1. The authors described their study as a pilot study but also reported recruiting 20 more participants than was required based on their power calculations. However, the high level of attrition in the study limited the number of participants included in analyses, potentially making it more difficult to detect a difference between groups (i.e., statistical power). Indeed, their subsequent power analysis suggested that they were underpowered in the current study.
  2. While high attrition is understandable given the study design and population, the fact that less than 1 in 3 completed the 12 month follow up may severely limit any conclusions drawn from the study.
  3. The authors did not define what was meant by vouchers or report what recovery-oriented services entailed. Further, since clients in the peer support intervention condition received both peer support and vouchers, it is hard to know which of these or if both of them accounted for the results of the study.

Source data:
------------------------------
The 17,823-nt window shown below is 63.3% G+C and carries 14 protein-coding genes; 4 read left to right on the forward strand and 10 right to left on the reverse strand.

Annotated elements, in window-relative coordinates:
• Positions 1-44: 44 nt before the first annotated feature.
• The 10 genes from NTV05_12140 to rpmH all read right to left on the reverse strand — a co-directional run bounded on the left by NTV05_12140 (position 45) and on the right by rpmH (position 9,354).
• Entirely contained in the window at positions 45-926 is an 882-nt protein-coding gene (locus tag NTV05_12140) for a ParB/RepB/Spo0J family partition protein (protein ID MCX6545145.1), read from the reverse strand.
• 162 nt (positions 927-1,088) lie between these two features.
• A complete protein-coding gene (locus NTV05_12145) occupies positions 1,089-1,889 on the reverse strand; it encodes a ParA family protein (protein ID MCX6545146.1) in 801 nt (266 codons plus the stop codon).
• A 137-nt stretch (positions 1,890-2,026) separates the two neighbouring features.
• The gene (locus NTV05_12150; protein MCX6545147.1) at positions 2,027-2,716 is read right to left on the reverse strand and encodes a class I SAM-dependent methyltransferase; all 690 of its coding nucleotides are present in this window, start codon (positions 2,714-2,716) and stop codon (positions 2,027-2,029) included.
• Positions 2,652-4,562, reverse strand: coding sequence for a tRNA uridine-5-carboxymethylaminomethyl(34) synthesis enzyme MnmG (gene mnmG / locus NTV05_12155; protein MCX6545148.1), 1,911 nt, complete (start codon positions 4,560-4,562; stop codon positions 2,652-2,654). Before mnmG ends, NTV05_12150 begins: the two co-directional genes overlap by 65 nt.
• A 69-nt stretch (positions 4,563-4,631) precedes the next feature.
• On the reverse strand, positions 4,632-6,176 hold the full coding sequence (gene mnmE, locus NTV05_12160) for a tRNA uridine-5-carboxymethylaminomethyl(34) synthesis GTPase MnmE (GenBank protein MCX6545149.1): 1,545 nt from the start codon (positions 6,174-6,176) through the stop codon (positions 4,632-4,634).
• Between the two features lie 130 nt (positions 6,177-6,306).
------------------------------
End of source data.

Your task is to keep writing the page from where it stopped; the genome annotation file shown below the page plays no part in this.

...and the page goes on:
4. Participants were eligible within a 3-month window following their release. The time lag between release and treatment orientation was a predictor of dropout, which might suggest cohort effects between those who sought treatment earlier vs. later following their release. However, the authors did not report on characteristics of these different groups to be able to test for any differences by time since release.